Divorce is never easy. Even if the marriage has already dissolved for all practical purposes, the legal process and division of assets is a complex and often messy necessity. To establish a strong foundation for your future, you need to take your time in divorce and get the settlement right. Overlooked details today become dollars tomorrow.
Receiving an inheritance from a family member can be an appreciated event for an Atlanta resident. However, if the recipient of the inheritance is married a lot of questions can arise with regard to who owns the property that was acquired and what will happen to it if the recipient and their spouse end their marriage. This post will briefly discuss this somewhat complex property division topic and readers who wish to learn more about it are encouraged to discuss their questions with their divorce and family law attorneys.
In a high-profile divorce, valuable assets often present quite a challenge in property division negotiations. One of the most valuable and difficult to determine disposition of is artwork. There are several reasons for the complexity of these negotiations.
Baby boomers are divorcing more than ever these days. Often referred to as grey divorce, these divorces take place among individuals who are over the age of 50, nearing retirement and have often been married many years. As one can imagine, there are usually significant assets to be disbursed in these matters, many of which have been accumulated over a long period of time. Retirement accounts, stock portfolios, equity in the marital home and pensions all become issues. However, aside from the financial aspects to deal with, older couples tend to have more disputes over those things which are sentimental in value.
A long time ago, we wrote a post about a prenuptial agreement that was upheld by a judge after it was legally challenged. That post brought up an interesting topic that we would like to expand upon today: when you challenge a prenuptial agreement, what are some common grounds that are used to support the claim?
In Georgia and all other jurisdictions, negotiating a settlement in a divorce is more difficult for a person over 50 due to several factors. There are higher stakes generally, and most importantly, it's not as easy to start fresh and obtain everything that one needs for retirement at such a later point in life. Like all other litigation matters, a divorce settlement comes more easily if both parties can be objectively focused on a fair property division, without the interference of an emotional overlay.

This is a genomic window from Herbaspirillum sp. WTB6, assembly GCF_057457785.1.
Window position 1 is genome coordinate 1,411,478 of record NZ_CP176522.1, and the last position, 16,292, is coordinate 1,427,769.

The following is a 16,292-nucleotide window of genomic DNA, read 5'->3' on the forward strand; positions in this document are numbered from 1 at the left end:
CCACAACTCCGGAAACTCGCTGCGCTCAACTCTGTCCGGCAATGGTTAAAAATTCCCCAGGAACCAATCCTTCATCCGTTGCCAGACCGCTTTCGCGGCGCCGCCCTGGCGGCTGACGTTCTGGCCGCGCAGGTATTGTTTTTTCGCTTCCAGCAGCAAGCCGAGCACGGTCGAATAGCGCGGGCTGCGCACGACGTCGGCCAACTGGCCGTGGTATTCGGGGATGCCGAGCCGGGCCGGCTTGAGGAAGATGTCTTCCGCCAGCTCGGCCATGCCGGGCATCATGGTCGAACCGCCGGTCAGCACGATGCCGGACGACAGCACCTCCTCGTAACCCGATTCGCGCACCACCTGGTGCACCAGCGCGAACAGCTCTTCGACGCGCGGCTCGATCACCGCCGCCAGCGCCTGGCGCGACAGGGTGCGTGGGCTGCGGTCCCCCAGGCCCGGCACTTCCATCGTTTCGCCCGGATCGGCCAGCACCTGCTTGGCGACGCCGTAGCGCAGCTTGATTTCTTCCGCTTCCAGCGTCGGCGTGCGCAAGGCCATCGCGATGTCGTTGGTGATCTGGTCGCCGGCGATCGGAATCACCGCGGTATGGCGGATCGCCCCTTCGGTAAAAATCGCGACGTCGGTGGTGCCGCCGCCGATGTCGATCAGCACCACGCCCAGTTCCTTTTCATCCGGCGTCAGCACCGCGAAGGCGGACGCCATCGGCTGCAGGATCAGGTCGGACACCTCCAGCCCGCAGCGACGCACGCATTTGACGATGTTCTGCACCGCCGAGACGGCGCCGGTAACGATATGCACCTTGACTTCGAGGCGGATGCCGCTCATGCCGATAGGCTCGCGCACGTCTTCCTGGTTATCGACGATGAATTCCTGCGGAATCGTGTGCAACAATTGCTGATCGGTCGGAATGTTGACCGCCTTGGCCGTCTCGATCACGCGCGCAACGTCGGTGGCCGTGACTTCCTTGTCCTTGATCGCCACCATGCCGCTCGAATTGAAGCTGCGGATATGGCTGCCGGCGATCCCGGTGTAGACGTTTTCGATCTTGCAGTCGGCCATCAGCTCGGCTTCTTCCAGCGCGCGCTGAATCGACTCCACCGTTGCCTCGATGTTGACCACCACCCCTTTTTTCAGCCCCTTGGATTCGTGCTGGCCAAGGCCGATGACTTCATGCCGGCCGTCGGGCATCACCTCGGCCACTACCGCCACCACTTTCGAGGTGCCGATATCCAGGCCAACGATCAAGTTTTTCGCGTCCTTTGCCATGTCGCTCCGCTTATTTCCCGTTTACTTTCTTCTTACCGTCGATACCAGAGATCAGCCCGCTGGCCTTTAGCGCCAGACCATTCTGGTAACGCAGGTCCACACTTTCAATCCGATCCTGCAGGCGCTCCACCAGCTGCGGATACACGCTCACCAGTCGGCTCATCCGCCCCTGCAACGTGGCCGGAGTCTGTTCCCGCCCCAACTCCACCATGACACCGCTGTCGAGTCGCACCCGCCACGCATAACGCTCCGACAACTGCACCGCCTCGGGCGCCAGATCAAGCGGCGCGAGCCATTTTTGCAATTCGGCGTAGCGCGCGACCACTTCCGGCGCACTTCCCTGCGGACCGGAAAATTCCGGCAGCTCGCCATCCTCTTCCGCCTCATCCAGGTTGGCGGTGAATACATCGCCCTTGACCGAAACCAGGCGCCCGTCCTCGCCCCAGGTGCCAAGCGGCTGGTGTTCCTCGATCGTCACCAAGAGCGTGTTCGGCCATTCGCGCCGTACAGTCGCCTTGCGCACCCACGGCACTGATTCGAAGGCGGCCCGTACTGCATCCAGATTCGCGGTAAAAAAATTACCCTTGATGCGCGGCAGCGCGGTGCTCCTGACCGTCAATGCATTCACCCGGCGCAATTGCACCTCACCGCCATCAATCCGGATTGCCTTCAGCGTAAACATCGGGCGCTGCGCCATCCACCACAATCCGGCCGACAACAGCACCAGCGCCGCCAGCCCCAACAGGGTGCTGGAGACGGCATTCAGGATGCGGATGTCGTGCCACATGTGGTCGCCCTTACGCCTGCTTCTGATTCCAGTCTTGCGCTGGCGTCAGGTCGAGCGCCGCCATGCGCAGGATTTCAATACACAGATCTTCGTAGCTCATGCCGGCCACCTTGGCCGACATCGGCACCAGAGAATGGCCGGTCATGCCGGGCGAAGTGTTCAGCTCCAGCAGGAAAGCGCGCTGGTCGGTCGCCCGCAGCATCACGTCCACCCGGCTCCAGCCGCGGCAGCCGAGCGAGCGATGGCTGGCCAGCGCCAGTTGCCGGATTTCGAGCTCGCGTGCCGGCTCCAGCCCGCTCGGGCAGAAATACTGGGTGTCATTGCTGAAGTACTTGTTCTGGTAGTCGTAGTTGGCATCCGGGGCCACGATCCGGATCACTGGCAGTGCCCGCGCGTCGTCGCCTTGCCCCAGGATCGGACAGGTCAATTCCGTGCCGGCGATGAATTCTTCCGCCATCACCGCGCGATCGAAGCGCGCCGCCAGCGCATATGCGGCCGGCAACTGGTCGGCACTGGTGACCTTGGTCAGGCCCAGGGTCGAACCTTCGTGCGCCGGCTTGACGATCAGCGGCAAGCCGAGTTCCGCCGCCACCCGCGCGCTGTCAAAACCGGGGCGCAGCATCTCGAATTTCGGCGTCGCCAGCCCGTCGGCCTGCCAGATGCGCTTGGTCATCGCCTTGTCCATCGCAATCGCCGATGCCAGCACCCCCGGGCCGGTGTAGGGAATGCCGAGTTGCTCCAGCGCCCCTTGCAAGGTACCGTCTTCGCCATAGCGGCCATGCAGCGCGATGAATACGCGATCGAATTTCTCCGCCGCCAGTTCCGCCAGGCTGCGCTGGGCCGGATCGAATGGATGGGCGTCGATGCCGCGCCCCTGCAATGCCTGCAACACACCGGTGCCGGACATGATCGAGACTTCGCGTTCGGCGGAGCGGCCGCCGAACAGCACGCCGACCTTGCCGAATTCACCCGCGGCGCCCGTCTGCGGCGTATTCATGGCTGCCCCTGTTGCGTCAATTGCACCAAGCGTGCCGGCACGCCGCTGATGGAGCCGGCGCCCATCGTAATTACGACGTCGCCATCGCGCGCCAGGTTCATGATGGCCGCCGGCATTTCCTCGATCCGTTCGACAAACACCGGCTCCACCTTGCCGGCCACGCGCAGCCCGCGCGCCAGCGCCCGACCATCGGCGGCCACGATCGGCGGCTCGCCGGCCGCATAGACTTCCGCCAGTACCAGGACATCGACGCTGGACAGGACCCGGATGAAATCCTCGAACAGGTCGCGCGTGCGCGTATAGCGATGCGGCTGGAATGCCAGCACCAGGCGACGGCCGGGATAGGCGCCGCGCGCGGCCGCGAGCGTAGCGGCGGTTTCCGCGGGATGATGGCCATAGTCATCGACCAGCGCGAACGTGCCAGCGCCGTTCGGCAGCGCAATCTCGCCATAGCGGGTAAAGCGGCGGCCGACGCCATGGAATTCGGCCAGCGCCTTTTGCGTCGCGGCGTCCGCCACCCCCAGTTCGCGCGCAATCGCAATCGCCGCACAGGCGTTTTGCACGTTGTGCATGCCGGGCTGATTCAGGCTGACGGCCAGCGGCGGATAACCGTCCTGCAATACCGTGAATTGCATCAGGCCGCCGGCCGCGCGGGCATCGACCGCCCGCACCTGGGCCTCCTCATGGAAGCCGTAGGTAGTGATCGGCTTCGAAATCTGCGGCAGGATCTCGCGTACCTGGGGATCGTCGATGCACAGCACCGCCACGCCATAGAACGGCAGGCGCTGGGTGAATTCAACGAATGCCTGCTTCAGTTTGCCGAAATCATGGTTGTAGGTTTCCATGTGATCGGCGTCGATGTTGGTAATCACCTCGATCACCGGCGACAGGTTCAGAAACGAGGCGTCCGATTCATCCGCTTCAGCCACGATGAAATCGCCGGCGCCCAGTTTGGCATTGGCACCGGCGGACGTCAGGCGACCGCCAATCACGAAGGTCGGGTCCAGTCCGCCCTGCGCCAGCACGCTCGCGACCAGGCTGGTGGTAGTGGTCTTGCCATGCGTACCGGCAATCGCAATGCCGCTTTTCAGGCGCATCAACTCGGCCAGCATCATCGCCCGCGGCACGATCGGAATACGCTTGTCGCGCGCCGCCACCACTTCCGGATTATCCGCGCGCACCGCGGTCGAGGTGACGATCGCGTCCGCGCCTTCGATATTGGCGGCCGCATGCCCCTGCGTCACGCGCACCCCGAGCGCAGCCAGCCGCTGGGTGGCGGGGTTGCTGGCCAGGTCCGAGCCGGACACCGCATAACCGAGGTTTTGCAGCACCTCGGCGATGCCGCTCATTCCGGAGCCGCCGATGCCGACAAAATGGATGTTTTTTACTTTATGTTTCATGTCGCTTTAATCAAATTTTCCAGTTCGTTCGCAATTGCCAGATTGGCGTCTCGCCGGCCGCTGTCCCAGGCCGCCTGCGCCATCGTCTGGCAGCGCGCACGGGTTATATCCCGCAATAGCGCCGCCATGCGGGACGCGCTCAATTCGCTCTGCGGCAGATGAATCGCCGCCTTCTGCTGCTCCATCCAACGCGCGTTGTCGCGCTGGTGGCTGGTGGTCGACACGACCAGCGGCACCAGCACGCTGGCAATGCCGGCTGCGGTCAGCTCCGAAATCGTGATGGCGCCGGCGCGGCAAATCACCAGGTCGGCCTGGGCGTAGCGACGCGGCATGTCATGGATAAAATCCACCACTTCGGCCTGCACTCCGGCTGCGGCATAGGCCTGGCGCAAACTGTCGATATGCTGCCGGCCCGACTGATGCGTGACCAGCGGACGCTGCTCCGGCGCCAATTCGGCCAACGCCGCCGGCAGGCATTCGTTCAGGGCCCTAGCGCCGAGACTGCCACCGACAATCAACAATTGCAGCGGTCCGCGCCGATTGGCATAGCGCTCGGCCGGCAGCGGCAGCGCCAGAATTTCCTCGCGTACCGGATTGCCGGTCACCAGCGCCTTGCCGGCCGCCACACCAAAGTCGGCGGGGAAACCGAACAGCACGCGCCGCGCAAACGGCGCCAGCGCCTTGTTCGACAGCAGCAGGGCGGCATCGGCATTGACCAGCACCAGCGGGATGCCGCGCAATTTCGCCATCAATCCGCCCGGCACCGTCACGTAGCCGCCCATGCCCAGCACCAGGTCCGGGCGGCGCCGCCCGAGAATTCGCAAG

Many people in Georgia have a strong bond with their pets. When going through a divorce, many couples feel just as strongly about who will have custody of their pets as they do about their children. However, the custody, or ownership, of a pet is treated differently than that of a child.
Unfortunately, divorce affects numerous couples across the country every year, including a significant number here in Georgia. While no one enters a marriage expecting a divorce later, it happens and being prepared for all aspects of divorce proceedings is important. Discussing money and property is a leading cause of contention between divorcing couples. Having access to all financial records and proof of property values may come in handy when establishing fair property division agreements.
Many Georgia spouses who are preparing to divorce have a set of expectations about the process and how it will move forward. In some cases, these beliefs are far from accurate, and can lead to negative outcomes. One example lies in the belief that most cases are litigated in front of a family court judge. In reality, the majority of divorces are settled between parties using the services of divorce attorneys, and never go in front of a judge.
The Internet has brought about vast change in the manner in which we reach out and communicate with others. In just one generation, we have experienced a shift in which virtually any piece of information is immediately available, and where connecting with old friends or making new connections is as simple as a few clicks. While the Internet has undoubtedly led to improvements in many aspects of modern life, there is also a downside to this increased connectivity. For many Georgia couples, going online can lead to marital strife and sometimes, divorce.